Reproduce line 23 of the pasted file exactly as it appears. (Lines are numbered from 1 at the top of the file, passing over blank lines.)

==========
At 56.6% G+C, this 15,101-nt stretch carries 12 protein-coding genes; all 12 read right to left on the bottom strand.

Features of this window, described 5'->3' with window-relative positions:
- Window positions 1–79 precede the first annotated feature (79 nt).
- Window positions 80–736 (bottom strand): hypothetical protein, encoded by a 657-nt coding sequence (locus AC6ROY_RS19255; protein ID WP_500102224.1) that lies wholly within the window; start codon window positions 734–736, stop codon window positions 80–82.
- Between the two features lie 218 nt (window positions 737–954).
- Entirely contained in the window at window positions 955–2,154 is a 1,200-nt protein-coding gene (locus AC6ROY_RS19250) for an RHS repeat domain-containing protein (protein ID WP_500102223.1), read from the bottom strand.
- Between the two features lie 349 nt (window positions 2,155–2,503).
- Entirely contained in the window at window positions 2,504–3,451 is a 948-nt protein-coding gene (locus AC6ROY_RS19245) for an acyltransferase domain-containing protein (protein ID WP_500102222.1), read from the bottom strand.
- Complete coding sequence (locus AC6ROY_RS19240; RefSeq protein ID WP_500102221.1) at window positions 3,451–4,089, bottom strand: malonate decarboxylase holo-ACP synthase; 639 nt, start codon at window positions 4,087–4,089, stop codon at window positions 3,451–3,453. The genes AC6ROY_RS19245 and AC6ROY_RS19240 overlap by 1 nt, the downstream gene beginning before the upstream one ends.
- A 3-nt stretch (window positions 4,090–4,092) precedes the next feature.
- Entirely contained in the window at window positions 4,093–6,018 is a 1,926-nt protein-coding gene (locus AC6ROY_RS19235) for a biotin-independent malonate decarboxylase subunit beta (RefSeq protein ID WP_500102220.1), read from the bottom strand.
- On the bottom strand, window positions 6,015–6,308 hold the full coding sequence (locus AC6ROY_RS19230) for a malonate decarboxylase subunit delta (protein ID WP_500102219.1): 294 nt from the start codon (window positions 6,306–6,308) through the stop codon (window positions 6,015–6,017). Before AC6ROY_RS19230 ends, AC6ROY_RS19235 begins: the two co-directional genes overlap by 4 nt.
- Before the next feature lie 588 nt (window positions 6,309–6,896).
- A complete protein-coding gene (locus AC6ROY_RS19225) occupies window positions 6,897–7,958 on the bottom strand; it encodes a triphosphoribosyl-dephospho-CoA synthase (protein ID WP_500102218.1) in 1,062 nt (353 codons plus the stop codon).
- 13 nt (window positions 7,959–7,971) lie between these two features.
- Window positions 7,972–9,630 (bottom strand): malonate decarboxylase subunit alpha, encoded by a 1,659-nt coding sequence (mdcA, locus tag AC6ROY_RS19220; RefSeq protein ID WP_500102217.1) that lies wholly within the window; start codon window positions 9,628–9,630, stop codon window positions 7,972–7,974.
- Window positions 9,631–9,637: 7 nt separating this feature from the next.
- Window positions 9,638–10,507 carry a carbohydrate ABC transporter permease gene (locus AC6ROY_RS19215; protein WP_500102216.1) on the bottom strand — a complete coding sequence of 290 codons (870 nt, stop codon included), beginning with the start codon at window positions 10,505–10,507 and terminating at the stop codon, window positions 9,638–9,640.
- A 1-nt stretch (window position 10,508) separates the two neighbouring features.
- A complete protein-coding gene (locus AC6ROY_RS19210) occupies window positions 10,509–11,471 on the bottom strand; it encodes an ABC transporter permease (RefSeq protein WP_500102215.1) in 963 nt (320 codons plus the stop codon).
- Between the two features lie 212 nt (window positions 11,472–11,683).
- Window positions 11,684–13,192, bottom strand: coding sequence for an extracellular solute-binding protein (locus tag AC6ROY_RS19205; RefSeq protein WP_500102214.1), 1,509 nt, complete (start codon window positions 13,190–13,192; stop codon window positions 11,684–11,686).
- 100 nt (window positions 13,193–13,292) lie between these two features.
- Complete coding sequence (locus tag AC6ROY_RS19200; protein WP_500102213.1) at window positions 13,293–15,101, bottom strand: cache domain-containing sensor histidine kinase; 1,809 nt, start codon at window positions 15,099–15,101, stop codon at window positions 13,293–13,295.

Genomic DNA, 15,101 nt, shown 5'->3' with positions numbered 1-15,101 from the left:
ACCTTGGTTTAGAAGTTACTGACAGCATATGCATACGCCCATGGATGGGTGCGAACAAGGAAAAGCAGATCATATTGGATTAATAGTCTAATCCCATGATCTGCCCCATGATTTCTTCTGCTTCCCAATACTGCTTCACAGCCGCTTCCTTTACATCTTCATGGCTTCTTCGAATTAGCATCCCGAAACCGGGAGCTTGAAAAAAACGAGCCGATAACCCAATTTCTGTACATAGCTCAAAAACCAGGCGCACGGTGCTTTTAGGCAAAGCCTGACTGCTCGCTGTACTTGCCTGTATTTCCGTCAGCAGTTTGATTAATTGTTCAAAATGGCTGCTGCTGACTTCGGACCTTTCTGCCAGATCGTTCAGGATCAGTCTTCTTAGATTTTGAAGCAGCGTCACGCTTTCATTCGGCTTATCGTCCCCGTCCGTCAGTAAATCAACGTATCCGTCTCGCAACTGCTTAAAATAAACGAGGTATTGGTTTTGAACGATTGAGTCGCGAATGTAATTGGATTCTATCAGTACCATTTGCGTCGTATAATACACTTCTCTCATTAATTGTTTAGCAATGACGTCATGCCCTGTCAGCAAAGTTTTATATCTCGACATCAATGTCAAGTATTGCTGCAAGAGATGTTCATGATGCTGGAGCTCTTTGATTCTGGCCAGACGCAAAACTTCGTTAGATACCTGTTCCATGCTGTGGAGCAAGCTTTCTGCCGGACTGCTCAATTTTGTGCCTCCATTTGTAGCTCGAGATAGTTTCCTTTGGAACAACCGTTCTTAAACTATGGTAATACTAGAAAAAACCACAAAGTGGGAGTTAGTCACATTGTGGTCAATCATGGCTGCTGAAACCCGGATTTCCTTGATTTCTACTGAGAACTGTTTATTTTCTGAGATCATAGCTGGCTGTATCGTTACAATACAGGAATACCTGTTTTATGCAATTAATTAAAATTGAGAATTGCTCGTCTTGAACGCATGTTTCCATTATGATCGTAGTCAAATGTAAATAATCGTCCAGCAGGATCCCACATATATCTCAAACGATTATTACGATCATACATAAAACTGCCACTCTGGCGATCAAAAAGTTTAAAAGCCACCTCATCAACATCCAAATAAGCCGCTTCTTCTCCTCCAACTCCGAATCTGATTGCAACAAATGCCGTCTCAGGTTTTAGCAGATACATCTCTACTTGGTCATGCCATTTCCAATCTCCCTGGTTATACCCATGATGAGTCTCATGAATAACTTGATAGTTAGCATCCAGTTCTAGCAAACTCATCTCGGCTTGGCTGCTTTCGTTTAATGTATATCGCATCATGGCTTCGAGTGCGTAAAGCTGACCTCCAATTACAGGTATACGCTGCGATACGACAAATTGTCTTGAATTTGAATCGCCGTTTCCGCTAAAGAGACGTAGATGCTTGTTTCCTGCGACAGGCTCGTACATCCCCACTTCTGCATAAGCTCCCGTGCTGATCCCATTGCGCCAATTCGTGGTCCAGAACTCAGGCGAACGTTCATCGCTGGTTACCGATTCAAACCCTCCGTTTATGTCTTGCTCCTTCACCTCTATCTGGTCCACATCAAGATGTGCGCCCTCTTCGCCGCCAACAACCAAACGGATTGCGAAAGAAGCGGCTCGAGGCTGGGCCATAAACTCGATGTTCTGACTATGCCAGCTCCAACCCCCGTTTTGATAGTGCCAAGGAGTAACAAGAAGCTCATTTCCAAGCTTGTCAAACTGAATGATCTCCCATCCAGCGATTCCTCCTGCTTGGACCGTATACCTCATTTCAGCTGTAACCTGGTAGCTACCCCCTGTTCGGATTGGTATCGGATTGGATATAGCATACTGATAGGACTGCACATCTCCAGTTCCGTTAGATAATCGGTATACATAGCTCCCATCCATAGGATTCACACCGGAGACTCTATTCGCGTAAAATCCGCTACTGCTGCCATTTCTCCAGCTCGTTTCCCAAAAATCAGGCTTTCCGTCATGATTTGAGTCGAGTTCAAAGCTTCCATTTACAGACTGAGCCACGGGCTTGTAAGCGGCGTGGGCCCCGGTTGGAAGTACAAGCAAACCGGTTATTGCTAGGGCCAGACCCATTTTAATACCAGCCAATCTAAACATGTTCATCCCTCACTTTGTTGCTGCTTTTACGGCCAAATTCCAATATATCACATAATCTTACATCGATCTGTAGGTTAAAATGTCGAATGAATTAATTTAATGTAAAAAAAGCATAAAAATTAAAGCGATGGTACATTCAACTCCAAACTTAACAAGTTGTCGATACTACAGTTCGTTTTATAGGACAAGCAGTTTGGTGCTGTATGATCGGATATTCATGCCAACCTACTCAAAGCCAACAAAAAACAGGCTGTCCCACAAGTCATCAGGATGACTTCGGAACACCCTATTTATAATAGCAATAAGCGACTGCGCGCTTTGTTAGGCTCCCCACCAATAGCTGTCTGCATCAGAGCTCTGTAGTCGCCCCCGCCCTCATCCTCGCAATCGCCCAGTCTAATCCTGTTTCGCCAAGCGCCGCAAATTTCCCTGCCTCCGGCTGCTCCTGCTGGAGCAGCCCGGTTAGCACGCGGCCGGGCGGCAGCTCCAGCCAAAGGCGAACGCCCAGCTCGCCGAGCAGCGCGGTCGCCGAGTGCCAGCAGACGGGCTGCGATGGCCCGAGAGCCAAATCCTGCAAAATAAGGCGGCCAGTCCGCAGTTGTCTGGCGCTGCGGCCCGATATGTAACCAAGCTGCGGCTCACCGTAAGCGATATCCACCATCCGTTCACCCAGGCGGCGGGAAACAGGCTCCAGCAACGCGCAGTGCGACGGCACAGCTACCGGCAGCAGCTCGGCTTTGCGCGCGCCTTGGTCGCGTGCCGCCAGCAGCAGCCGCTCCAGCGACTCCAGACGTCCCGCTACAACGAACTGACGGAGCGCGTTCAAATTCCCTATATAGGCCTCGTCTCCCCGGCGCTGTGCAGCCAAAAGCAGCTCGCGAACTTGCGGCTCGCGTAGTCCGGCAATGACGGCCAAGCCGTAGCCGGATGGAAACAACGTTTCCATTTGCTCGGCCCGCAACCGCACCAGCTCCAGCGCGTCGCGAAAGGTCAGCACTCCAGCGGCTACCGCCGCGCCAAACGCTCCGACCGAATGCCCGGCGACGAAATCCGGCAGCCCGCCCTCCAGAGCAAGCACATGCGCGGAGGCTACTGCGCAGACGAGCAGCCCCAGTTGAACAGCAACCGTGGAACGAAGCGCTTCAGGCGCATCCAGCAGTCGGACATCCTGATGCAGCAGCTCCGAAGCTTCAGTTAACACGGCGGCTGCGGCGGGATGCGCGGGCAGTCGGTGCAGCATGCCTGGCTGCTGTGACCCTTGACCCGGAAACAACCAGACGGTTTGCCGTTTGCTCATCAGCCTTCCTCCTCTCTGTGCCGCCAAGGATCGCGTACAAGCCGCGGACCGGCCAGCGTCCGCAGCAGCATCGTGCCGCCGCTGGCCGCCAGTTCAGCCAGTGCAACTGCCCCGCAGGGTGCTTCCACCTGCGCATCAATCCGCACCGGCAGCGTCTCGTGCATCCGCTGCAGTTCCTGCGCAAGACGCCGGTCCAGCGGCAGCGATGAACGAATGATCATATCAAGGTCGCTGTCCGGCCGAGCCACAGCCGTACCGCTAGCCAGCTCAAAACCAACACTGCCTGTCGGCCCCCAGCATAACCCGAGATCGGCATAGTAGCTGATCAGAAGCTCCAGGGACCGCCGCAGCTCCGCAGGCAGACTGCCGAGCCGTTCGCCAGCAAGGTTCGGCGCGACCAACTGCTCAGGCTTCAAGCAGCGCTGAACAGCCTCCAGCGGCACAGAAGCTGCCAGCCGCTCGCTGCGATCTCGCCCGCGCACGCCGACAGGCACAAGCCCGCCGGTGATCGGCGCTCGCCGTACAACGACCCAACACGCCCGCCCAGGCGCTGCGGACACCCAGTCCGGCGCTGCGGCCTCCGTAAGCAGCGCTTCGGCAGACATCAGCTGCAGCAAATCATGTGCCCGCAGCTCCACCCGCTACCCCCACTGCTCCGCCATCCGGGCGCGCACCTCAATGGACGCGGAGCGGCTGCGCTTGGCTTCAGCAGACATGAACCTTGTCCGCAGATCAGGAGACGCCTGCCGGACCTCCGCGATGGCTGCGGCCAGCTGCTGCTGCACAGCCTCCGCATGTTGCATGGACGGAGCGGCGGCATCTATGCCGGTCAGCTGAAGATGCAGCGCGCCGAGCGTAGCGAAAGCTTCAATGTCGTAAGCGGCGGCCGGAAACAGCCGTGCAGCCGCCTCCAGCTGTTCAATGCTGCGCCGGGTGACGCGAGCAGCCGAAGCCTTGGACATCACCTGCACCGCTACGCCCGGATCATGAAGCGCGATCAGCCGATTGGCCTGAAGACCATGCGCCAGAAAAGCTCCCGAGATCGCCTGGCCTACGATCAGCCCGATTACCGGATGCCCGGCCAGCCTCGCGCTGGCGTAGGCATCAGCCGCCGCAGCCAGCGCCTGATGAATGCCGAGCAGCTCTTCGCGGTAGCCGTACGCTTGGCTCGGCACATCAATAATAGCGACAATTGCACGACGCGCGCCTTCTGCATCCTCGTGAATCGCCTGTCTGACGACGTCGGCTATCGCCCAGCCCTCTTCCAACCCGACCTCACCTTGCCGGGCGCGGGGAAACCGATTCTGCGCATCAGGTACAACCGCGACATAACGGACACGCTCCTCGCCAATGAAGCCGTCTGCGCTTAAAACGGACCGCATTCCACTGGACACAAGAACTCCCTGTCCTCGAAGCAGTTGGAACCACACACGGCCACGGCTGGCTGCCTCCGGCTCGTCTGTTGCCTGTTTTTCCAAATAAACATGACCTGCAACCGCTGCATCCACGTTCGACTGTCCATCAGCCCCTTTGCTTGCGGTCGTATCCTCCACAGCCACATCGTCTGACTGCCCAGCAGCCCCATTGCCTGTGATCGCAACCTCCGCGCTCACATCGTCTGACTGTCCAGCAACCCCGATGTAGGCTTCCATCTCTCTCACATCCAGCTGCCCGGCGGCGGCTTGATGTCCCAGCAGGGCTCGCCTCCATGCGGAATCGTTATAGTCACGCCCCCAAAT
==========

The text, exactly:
- 100 nt (window positions 13,193–13,292) lie between these two features.